Growing up in a multicultural environment, Gaya Saghatelyan has always been passionate about languages and culture. She spoke Russian, Armenian and English at home. In college, Gaya studied Business Administration at a French business school. Between college and MIIS, Gaya worked for a software company in Marketing.  She is now a Project Manager at Lionbridge, the largest language services provider in the world.

*How did you find your job/internship?

I began my journey at Lionbridge as a Sales and Marketing Intern on the IT/High-Tech team. I first learned about the opportunity through an employer information session organized by the MIIS Center for Advising and Career Services office (CACS). When I found out that the internship would give me the opportunity to work with Allison McDougall, VP of Emerging Business and an MIIS alumna, I knew it would be a great learning experience.

Coincidentally, I had met Allison the year before when she presented on an employer panel organized by Winnie Heh, my Career Advisor. At the time, I was helping Winnie organize the event and had the opportunity to network with the panelists. Through getting to know Allison and her work at Lionbridge, I knew I wanted to be a part of it.

As an intern, I learned a lot about the industry and Lionbridge’s business and met a lot of interesting people. I eventually wanted to transition into a role in operations, and Allison was extremely supportive in helping me explore opportunities at Lionbridge. She introduced me to a lot of key people and encouraged me to share what I had learned at MIIS with the management team. This was an extremely valuable experience, as I got to apply what I had learned and see how this knowledge plays into the company’s strategy.

Upon graduation, I was offered a full-time position on the Project Management team. I am extremely grateful to CACS for establishing this key partnership with Lionbridge and to Allison for spearheading it.

*What experiences at MIIS helped (career management course, career fair, individual career advice, the MIIS network, coursework, class project, immersive learning experiences)?

As you can see from my personal story, connecting with people played a key role in my career. Winnie Heh, Lee Desser, Bryce Craft and Emily Weidner all put a tremendous amount of effort into organizing useful TILM career events so that we can connect with the industry. In addition, our professors, Max Troyer and Adam Wooten, encouraged us to attend industry events such as IMUG and Women in Localization. These events were a great way to enhance the classroom experience and I continue to attend them as a working professional.

I was also delighted to see that the knowledge we gained in our program is highly applicable to the real world. For example, I often use the documentation and file management best practices we learned in Max Troyer’s Project Management class, as well the marketing tools covered in Adam Wooten’s International Marketing class. I even had the chance to present some of my class projects to my colleagues at Lionbridge.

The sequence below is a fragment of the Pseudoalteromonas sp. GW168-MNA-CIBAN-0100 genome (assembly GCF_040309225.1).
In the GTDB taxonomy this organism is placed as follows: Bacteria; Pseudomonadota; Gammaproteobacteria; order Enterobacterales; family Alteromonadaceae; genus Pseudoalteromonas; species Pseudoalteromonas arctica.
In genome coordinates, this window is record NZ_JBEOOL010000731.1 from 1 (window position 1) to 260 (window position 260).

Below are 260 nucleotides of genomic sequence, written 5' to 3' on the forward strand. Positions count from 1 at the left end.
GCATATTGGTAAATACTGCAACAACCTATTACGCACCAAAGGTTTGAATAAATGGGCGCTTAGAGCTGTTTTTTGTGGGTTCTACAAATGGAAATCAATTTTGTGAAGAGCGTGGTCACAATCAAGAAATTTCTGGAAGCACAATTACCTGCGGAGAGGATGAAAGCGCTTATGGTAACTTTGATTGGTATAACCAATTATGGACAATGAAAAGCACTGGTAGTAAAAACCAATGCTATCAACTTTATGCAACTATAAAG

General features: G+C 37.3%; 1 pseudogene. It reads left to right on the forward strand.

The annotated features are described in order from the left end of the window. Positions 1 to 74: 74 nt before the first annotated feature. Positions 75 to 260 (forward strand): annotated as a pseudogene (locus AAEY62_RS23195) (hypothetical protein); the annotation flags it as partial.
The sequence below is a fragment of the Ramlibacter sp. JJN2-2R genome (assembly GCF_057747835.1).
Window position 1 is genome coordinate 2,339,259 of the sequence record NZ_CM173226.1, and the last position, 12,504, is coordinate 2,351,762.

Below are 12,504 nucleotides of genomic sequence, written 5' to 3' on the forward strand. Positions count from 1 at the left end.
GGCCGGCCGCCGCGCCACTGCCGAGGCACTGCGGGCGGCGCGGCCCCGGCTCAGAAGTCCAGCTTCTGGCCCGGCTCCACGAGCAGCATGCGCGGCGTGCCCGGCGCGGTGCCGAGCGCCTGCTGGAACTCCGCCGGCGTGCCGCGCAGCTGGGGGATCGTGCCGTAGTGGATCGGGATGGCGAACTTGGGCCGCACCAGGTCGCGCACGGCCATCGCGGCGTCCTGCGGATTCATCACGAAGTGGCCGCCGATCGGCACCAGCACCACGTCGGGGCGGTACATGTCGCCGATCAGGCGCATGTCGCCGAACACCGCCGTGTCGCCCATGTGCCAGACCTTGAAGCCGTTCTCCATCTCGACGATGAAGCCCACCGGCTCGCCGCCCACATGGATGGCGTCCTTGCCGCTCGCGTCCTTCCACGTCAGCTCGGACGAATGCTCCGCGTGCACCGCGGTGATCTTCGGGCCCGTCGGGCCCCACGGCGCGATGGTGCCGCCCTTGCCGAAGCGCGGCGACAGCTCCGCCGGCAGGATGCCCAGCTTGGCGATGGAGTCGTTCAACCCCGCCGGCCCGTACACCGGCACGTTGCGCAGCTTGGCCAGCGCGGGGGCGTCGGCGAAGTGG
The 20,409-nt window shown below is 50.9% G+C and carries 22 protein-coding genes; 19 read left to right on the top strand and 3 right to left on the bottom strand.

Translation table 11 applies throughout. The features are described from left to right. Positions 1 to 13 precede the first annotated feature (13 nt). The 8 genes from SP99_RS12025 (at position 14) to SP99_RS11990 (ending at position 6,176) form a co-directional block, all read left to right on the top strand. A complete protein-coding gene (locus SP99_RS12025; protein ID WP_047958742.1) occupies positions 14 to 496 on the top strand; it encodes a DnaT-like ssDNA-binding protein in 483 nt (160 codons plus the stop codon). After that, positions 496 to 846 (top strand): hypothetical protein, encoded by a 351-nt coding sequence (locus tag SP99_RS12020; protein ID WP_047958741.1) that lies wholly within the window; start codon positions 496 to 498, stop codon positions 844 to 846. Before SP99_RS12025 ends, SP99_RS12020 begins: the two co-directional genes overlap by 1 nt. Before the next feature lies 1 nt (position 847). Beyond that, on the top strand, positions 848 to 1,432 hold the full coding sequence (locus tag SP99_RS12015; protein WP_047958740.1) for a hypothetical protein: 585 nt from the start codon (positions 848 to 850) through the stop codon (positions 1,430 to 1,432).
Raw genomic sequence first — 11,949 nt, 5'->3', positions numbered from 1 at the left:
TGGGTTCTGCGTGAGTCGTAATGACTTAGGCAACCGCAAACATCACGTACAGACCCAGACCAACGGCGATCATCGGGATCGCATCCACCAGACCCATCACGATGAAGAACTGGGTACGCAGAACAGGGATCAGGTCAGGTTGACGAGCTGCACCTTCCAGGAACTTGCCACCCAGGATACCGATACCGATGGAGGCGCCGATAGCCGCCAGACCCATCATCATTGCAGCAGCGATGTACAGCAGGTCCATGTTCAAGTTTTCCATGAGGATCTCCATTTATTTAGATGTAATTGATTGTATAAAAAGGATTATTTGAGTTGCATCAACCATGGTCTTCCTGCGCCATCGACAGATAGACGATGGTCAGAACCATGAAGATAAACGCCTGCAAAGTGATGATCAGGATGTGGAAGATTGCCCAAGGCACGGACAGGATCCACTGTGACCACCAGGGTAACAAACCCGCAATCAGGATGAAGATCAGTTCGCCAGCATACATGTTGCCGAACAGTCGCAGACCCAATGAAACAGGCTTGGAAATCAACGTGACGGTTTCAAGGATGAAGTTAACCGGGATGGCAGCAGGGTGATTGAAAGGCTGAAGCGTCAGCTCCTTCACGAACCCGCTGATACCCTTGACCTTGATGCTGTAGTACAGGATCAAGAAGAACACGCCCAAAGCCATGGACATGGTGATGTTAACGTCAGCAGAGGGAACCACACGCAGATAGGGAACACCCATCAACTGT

*What advice would you share with MIIS students?

  1. Keep learning. Learn as much as possible about your industry while you’re at MIIS. It may seem overwhelming or theoretical, but you will take that knowledge with you and make yourself an invaluable asset.
  2. Explore different roles. Don’t limit yourself to only one specialization, because there are so many opportunities out there. Be open-minded about taking on new roles.
  3. Connect with people. It’s a small industry, make genuine connections with people and help your colleagues. Networking is not about pushing your agenda, it’s about learning from others.

Finally, always remember, you are in one of the best programs in the country, if not the world. Your skills are in demand.

 

Winnie Heh

Career Advisor

wheh@miis.edu

 

 

 

ASK ME HOW I GOT HIRED – Colleen Feng (MATLM ’18, MIIS)

 

Colleen Feng is expecting to graduate from Middlebury Institute of International Studies at Monterey (MIIS) with an MA degree in Translation and Localization Management in summer of 2018. Prior to coming to MIIS, she earned an MA degree in Teaching English as a Second Language and taught English.  In summer of 2017, she worked as a Localization Intern at Sony Interactive Entertainment PlayStation in California.

*How did you find your job/internship?

I first saw this internship post on LinkedIn, and later it was posted on Zocalo, an online job board at MIIS.

*What experiences at MIIS?

Through taking courses in TLM, I have gained knowledge of localization project management, CAT tools, Python, desktop publishing and translation. Putting all the course names on my resume helped make it more relevant to the localization intern positions I wanted to apply for. I was also able to be more confident during the interviews with concepts of the localization industry in mind. Besides the coursework, I think having individual career meetings with my Career Advisor was the biggest help in securing my internship position. Those one-on-one discussions helped me figure out what internship position I was interested in. My Career Advisor conducted mock interviews with me, connected me with MIIS alumni, revised my resume and helped me polish my professional presence.

*What advice would you share with MIIS students?